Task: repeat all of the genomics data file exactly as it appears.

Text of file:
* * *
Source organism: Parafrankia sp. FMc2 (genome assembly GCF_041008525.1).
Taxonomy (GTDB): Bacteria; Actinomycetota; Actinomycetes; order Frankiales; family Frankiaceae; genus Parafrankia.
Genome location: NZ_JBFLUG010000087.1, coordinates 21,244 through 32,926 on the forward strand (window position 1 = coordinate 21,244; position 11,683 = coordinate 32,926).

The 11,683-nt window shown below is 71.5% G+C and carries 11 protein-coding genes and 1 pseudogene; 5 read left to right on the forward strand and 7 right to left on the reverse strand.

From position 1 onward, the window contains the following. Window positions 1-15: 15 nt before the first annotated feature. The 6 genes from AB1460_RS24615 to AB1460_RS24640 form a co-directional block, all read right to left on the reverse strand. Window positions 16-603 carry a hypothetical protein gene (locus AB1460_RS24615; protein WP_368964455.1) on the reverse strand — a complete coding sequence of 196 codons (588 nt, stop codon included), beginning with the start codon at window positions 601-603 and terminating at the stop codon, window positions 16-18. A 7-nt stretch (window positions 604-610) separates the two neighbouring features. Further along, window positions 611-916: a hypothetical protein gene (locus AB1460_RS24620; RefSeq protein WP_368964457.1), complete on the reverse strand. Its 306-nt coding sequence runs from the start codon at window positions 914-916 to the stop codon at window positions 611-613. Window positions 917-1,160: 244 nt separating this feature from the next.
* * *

Source organism: Parafrankia sp. FMc2 (genome assembly GCF_041008525.1).
Taxonomy (GTDB): Bacteria; Actinomycetota; Actinomycetes; order Frankiales; family Frankiaceae; genus Parafrankia.
Genome location: NZ_JBFLUG010000087.1, coordinates 21,244 through 32,926 on the forward strand (window position 1 = coordinate 21,244; position 11,683 = coordinate 32,926).

The 11,683-nt window shown below is 71.5% G+C and carries 11 protein-coding genes and 1 pseudogene; 5 read left to right on the forward strand and 7 right to left on the reverse strand.

From position 1 onward, the window contains the following. Window positions 1-15: 15 nt before the first annotated feature. The 6 genes from AB1460_RS24615 to AB1460_RS24640 form a co-directional block, all read right to left on the reverse strand. Window positions 16-603 carry a hypothetical protein gene (locus AB1460_RS24615; protein WP_368964455.1) on the reverse strand — a complete coding sequence of 196 codons (588 nt, stop codon included), beginning with the start codon at window positions 601-603 and terminating at the stop codon, window positions 16-18. A 7-nt stretch (window positions 604-610) separates the two neighbouring features. Further along, window positions 611-916: a hypothetical protein gene (locus AB1460_RS24620; RefSeq protein WP_368964457.1), complete on the reverse strand. Its 306-nt coding sequence runs from the start codon at window positions 914-916 to the stop codon at window positions 611-613. Window positions 917-1,160: 244 nt separating this feature from the next.